What's on: CULTURE UP LATE - Wednesday 25 January

The Australian Museum is hosting 'Ngalu Warawi Marri - We Stand Strong' to highlight Aboriginal resistance, protest and culture.

88 Documentary

88 Documentary
Photographer: Peter Solness  © Peter Solness

Event Type:
Special event
25 January 2017 to 25 January 2017
05.00 PM to 09.00 PM
Australian Museum, entry corner of College and William Streets
BUY-1-GET-1-FREE! $22 Adult, $15 Concession, $13 Child; $10 Member Adult, $8 Member Concession, $7 Member Child Includes admission to Spiders – Alive & Deadly. Online only price.


For some Australians, particularly among Aboriginal and Torres Strait Islander people, 26th January is not a day of celebration, but a day which commemorates the invasion by British settlers of lands already owned. As part of this national conversation, the Australian Museum is hosting Ngalu Warawi Marri - We Stand Strong to highlight Aboriginal resistance, protest and culture.

Ngalu Warawi Marri means 'We stand strong' in Gadigal. The event was named by Nadeena Dixon.

  • Watch 88, the landmark documentary that explores the remarkable events that led up to January 26th 1988, the largest protest since the Vietnam Moratorium with over 30,000 Aboriginal people marching as a reminder that white Australia has a black history. (6pm-7pm in the Theatre). Screening has limited seating. Book in advance here. Ticket to screening also acts as a ticket to the event.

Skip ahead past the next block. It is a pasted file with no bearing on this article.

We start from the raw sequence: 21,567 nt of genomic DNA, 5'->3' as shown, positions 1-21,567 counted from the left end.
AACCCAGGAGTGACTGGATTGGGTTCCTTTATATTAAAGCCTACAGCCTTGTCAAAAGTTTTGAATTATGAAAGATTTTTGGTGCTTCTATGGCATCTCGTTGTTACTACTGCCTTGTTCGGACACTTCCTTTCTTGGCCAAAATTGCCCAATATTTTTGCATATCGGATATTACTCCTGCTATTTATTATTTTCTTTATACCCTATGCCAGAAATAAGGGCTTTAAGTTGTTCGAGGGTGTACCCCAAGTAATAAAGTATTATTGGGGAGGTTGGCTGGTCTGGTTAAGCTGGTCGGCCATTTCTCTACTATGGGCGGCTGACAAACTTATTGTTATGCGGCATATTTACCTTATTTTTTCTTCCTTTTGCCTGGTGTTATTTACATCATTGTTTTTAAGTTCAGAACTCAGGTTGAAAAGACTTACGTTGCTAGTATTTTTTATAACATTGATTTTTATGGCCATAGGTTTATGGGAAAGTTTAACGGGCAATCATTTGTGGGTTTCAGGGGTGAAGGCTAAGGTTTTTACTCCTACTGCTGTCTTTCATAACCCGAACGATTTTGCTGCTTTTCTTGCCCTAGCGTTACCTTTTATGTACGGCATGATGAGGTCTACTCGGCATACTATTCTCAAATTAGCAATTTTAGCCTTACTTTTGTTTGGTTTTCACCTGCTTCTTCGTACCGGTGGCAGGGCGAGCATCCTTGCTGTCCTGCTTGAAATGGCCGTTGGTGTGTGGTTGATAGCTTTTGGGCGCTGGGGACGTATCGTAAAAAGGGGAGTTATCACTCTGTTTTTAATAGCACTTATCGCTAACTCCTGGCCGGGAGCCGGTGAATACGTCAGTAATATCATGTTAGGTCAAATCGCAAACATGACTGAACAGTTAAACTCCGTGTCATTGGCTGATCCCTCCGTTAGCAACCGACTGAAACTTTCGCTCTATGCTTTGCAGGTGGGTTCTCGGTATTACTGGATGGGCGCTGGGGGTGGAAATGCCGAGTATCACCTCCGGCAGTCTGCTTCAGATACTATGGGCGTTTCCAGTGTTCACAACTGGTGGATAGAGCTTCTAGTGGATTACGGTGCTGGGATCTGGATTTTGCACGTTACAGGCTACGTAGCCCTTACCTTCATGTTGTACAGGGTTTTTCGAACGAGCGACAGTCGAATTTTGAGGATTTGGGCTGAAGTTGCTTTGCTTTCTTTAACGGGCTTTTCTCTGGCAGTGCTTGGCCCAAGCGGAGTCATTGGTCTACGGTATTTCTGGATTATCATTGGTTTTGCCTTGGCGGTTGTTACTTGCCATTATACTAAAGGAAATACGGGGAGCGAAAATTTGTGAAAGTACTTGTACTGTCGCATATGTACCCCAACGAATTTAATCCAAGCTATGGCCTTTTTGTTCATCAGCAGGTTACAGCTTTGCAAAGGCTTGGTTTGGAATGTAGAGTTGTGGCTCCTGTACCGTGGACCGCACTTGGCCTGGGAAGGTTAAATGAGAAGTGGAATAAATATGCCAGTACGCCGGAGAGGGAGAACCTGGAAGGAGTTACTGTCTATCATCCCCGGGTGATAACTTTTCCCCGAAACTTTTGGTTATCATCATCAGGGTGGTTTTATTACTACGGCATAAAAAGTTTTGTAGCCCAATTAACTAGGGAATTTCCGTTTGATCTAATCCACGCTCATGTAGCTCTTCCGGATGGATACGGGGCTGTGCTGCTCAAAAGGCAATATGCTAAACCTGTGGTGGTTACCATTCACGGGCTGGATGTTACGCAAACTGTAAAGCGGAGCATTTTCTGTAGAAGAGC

• Join Travis De Vries for an intimate evening of original tales based on traditional Indigenous storytelling. Travis constructs a dark tapestry of imagination featuring a suite of gods, monsters and mega fauna. (6.40pm, 7.40pm in the Science Studio)
  • Engage with Nadeena Dixon as she weaves fish nets, language, and stories, into a multifaceted bite size experience of the Aboriginal knowledge systems.
  • Witness Australia’s foremost Indigenous female blues writer and performer, Marlene Cummins (Black Panther Woman), as she performs her songs regarding her story which one of vulnerability, strength and survival and come from An Aboriginal woman’s perspective in this country. (5.30 pm; 7.30pm in the Atrium).
  • Question what it means to be Australian, when Sundazed perform songs of social justice and human rights. 8 pm in the Atrium.
  • Catch a glimpse of what goes on behind-the-scenes at the AM with a live materials conservation demonstration by Australian Museum experts. Objects will include archaeological objects from Lake Mungo.
  • Witness and take part in Being: Indigenous conceptual artists carrying Aboriginal cultural practices silently in an interactive experience.
  • Join Dr Stan Florek as he showcases Aboriginal technology from the vaults of the Museum and reflects on Aboriginal and Torres Strait Islander culture in prehistoric context.
  • Experience Lynette Wallworth’s Collisions, virtual reality storytelling which invites you deep into the Western Australian desert, home to the Martu tribe and community elder Nyarri Morgan, who shares his first encounter with Western culture – an atomic detonation.
  • Grab a drink at the Atrium pop-up bar


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